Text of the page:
Warner music boss declines to sue his children

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Warner music boss declines to sue his children

Millions of downloaders worldwide seek adoption.

The head of Warner Music has said that, while his own children may have downloaded music illegally, they will not be getting a subpoena for Christmas. 

Edgar Bronfman, head of Warner Music, the world's fourth largest music company, told Reuters that the best way to deal with such illegal downloading is parental guidance rather than taking them to court demanding thousands in damages. 

"I am fairly certain that my children have [downloaded illegally], and I am fairly certain that they have suffered the consequences," he said.

"I explained to them what I believe is right, that stealing music is stealing music. Frankly, right is right and wrong is wrong, particularly when a parent is talking to a child.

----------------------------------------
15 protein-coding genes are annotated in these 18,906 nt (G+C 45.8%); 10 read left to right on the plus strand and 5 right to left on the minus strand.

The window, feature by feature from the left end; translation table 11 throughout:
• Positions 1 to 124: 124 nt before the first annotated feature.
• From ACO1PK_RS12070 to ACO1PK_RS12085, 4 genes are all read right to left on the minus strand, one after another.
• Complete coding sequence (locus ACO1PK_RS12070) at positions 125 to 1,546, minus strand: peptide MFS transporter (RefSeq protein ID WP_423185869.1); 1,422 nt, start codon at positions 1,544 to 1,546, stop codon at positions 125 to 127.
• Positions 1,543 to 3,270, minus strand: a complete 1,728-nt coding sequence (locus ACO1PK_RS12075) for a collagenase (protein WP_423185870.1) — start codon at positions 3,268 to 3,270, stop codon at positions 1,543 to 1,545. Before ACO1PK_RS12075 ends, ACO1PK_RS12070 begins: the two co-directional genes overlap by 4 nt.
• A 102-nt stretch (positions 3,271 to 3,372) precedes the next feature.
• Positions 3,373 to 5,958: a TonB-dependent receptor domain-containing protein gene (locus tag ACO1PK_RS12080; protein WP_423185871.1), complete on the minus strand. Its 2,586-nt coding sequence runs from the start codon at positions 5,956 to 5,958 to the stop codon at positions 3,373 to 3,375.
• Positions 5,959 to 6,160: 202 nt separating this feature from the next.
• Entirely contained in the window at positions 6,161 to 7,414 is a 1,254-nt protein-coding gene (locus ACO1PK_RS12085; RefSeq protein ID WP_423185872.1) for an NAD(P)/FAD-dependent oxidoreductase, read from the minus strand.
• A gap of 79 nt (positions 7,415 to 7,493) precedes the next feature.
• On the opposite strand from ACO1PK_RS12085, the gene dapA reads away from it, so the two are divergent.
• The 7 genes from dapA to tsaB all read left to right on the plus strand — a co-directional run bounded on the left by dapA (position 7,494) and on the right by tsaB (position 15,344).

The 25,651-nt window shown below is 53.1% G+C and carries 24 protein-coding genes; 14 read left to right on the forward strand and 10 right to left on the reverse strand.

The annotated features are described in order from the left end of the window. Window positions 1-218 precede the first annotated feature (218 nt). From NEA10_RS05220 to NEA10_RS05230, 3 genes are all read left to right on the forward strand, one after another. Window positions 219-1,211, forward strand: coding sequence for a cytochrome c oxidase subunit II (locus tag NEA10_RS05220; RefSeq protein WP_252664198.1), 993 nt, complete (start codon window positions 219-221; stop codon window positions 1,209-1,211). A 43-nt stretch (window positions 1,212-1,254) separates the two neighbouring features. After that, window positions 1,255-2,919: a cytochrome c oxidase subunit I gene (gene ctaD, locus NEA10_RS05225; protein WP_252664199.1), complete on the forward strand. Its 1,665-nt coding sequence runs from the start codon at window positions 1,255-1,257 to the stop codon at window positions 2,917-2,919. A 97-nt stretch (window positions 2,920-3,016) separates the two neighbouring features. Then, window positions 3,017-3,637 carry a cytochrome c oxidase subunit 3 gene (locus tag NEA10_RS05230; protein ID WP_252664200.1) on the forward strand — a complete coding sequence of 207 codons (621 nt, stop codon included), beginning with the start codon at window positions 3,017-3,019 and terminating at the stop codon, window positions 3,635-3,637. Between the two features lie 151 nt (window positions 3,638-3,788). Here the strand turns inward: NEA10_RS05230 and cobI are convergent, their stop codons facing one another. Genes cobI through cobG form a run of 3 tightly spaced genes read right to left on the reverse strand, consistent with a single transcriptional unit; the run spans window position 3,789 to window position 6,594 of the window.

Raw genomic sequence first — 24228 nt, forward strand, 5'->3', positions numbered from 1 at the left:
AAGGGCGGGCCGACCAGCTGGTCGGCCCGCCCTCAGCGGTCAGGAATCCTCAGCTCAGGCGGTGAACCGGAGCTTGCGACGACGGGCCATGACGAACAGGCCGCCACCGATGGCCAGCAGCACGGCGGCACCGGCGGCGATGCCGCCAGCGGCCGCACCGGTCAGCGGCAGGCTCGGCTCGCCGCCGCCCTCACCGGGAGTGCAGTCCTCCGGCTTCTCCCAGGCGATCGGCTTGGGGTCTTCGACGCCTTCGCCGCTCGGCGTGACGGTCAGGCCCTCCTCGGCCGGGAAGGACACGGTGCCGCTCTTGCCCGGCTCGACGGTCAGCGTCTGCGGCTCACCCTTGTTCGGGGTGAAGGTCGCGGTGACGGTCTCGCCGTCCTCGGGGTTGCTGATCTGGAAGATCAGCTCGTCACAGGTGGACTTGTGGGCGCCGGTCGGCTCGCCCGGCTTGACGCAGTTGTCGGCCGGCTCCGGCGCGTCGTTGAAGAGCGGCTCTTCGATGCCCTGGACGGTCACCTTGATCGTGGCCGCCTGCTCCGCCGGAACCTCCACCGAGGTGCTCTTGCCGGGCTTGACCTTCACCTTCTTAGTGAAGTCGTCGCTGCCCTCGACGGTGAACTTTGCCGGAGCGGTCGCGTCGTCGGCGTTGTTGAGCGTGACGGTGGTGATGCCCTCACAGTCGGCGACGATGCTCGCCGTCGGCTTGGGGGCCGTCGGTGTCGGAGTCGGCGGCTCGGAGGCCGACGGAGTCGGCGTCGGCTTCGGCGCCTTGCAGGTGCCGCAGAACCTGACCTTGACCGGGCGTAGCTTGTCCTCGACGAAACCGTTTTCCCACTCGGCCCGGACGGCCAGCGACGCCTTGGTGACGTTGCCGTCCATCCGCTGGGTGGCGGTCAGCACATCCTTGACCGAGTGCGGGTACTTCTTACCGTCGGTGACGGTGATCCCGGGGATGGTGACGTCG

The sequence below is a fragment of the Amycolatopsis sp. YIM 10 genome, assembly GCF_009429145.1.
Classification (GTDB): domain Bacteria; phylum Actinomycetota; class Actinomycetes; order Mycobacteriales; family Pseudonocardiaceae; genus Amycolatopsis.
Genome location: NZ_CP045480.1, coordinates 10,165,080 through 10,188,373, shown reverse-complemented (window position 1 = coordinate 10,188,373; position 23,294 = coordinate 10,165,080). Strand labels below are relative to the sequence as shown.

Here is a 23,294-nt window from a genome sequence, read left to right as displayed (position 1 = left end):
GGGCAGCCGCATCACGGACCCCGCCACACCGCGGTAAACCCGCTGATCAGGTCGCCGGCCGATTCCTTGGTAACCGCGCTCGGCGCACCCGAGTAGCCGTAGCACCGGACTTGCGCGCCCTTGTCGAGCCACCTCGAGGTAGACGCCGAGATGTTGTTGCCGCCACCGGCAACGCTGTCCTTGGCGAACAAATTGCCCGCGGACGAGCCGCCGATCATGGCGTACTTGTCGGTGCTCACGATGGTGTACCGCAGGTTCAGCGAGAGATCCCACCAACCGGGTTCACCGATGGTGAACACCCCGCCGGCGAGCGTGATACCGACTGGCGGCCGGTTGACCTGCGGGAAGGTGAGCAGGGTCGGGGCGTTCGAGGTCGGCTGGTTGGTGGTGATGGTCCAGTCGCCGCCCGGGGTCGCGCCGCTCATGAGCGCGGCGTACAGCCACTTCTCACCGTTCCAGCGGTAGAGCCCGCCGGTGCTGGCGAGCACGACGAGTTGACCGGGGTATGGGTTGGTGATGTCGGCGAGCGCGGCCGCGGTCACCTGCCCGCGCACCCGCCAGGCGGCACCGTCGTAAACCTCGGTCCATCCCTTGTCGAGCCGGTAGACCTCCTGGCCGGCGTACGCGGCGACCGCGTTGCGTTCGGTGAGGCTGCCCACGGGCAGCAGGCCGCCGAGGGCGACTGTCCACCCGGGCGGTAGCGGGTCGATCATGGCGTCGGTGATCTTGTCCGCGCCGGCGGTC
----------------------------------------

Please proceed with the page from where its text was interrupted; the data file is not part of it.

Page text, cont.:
"A bright line around moral responsibility is very important. I can assure you they no longer do that."

Unfortunately for those not related to the head of a music conglomerate, the RIAA, which is funded by the music industry, is taking a much firmer line with those who download illegally. 

So far the organisation has targeted children, students, the elderly, dead people and those without computers.
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